Murder victim remembered at vigil
Published 10:57 am Wednesday, November 22, 2017
Among her many attributes, Tanisha “Piggy” Freeman was remembered last Thursday as “a good mom, a hard-working woman and always up for challenges.”
That was from Lisa Freeman, who attended the inaugural candlelight vigil in memory of her daughter, who was found murdered a year ago on Nov. 21. The Tidewater News reported that the Southampton County Sheriff’s Department had gotten a call that morning about of a possible homicide at the Stevens Woods apartment complex on Oak Trail in Courtland. Tanisha, who was 25 years old at the time, was found dead from an apparent stabbing.
The investigation led deputies to the suspect, who turned out not to be a stranger, but instead the father of the two children he had with the victim. Maj. Gene Drewery, spokesman for the Southampton County Sheriff’s office, indicated the incident appeared to be the result of a domestic dispute.
Bobby Boone Jr., who was 30 years old then, was arrested and charged with murder. His jury trial is scheduled to begin on Monday, Dec. 11.
The service, which took place that evening at Barrett’s Landing gazebo, was organized by members of the Genieve Shelter, an area sanctuary for abused and battered spouses and children. Among the staff were program director Tashaunna Hilton and legal advocate Rebecca Gary, who also serves as a crisis intervention specialist.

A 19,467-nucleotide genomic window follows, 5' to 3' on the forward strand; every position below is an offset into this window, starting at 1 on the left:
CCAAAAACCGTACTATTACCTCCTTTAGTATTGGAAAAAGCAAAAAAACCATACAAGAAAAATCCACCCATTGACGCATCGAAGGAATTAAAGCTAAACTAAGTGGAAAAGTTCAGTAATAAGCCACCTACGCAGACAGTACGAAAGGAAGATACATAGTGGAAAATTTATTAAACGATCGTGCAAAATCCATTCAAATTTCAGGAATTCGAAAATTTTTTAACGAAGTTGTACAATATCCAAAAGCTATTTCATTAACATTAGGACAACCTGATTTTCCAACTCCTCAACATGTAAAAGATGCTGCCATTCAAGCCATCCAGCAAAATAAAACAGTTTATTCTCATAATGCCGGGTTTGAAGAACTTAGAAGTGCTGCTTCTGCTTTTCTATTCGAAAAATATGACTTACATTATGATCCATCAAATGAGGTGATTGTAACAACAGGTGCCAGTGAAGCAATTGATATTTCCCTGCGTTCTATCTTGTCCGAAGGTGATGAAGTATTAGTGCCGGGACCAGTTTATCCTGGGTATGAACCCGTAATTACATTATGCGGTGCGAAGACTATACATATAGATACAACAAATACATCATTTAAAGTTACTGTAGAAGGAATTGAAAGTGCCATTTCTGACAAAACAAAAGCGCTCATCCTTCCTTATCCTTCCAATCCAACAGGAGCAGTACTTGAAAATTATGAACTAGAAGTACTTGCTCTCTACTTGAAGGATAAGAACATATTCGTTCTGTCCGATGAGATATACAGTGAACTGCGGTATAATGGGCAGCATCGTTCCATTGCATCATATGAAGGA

Hilton said the shelter wanted to do a service like this last year, but then felt it was too soon after the crime. Gary added that the program was organized two months ago.
Lisa, who is taking care of the children, said she had been approached about having the vigil, of which she hoped it would give some sense of closure.
“We need all the support we can get,” said Lisa, who later asked the same of the audience that gathered that evening.
Mayor Frank Rabil thanked everyone for participating in this “meaningful, but somber occasion,” and referred to the killing as one that “shocked the community.”
He continued, “Every person in this community, men and women, young and old, has the right to live free of violence. We need to break this cycle of [domestic] violence, and we will. Victims must know of the resources available to them.”
Angela Artis, who serves on the board of directors, called on the audience that if they know of someone who is in an abusive relationship, to encourage the victim to seek help. She called on the community to “be there to support them through their transition.
“It’s lonely when you have to leave home. Genieve Shelter is there with that support,” said Artis.
She extended her advice to high school girls who are dating that “love doesn’t hurt. When you know better, you do better.”